Metro Vancouver residents continue for the most part to get along. But the noted Harvard sociologist Robert Putnam is among many researchers who are finding, to their regret, that trust levels tend to decline when a city is composed of enclaves.
Optimists, however, maintain that mono-ethnic neighbourhoods break down over generations, as the off-spring of immigrants gain the emotional strength to move into more diverse areas.
Whatever the case, expect the subject of ethnic enclaves, once only whispered about, to be discussed more overtly in coming years.
2. Canadians will heighten debate over the “limits of tolerance”
When Canada’s immigration minister heard in December that some Muslim women were refusing to take off their niqabs or burkas at citizenship ceremonies, he immediately declared they must reveal their faces if they want to become Canadians.
Except for some Muslim activists, few Canadians complained. Even though Kenney has spent years wooing Canadian immigrants to vote Conservative by attending hundreds of ethnic and religious banquets, the devout Catholic was likely aware his move would be applauded in a country where polls show Muslims are not as popular as Christians, Jews or Buddhists.
Similarly, many Canadians are suspicious about some forms of arranged international marriages. Kenney is being praised for taking a rhetorical hard-line against marriages of convenience, those difficult-to-prosecute frauds in which would-be immigrants jump to the front of the queue by pre-tending to be committed to a Canadian citizen.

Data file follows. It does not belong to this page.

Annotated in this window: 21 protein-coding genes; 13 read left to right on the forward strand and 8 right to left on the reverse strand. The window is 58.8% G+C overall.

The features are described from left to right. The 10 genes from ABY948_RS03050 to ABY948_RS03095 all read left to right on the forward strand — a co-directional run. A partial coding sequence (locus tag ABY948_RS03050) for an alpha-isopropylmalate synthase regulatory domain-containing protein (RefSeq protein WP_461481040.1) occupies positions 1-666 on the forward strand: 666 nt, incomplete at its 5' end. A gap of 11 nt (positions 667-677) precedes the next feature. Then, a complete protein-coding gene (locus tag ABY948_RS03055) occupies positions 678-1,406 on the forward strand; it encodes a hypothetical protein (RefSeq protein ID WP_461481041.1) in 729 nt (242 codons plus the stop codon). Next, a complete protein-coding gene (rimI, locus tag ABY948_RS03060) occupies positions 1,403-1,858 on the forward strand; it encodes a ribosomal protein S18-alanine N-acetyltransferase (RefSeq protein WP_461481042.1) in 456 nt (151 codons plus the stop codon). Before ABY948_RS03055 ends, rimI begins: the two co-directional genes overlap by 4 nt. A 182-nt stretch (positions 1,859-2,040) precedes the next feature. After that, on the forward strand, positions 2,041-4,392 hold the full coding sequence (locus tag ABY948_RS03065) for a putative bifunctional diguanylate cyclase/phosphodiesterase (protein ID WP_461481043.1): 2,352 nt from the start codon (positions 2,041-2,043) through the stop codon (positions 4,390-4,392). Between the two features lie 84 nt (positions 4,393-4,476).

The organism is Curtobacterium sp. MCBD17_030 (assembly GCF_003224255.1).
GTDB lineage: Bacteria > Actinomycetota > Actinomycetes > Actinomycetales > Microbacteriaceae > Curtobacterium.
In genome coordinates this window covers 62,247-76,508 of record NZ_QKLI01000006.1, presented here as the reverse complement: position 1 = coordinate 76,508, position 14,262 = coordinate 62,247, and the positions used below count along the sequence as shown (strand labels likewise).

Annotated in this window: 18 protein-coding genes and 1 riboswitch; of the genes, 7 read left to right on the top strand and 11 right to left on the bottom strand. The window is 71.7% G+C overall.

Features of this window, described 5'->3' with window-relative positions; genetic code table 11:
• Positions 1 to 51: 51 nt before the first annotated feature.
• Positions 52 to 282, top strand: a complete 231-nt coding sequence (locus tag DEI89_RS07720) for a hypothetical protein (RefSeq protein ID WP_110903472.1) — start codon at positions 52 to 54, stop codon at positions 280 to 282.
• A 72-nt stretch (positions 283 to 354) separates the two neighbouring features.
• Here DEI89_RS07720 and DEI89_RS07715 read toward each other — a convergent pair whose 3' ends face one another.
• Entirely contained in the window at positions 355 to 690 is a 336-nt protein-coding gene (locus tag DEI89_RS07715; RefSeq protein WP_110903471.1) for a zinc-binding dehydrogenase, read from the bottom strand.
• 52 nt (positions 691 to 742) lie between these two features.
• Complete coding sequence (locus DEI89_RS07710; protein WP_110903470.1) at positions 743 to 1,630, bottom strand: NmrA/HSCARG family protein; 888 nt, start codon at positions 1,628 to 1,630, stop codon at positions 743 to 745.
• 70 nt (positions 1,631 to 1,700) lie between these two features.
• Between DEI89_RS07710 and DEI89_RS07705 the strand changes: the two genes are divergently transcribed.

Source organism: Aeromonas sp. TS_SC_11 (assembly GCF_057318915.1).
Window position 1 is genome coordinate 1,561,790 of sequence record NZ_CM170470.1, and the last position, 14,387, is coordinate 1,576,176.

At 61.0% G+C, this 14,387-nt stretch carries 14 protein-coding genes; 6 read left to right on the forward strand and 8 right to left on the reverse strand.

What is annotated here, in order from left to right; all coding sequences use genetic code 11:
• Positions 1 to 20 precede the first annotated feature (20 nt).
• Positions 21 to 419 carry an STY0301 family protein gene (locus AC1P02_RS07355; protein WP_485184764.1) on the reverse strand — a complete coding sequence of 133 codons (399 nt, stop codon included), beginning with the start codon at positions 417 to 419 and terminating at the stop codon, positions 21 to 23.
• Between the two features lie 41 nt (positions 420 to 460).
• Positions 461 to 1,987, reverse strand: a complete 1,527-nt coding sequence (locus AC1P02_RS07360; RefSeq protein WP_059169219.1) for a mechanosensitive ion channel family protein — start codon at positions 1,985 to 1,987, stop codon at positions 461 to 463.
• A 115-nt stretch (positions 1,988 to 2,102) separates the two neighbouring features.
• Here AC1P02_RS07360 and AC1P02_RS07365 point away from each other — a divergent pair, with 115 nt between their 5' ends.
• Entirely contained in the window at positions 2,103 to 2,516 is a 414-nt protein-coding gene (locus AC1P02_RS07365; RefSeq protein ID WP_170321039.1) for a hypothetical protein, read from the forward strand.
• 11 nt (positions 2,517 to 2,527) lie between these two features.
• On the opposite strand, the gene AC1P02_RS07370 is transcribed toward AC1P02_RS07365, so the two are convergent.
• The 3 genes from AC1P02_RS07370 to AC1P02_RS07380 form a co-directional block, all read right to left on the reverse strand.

Although arranged marriages often stand the test of time, expect Canadians to become more critical of immigrants who try to bring certain illiberal customs to this northern nation – including in some cases institutionalized homophobia, genital mutilation, domestic abuse, polygamy and gender inequality.
3. More economic anxieties will boil to the surface
Kenney is not the only politician publicly worrying about immigration. Vancouver Mayor Gregor Robertson this year openly lamented how wealthy new immigrants were making city housing unaffordable for his children and countless others.
But housing prices are responsible for only one of many immigrant-related economic problems. For instance, studies show new immigrants are, on average, not doing as well as they were two decades ago.
University of B.C. economist Thomas Lemieux is among those warning that the declining financial fortunes of new immigrants are spilling over to the entire population.
For all Canadians, says Lemieux, the gap is growing between the financially well-off and those with low incomes. The wealthiest Canadians, Lemieux says, “have doubled their share of the pie” in the past 15 years.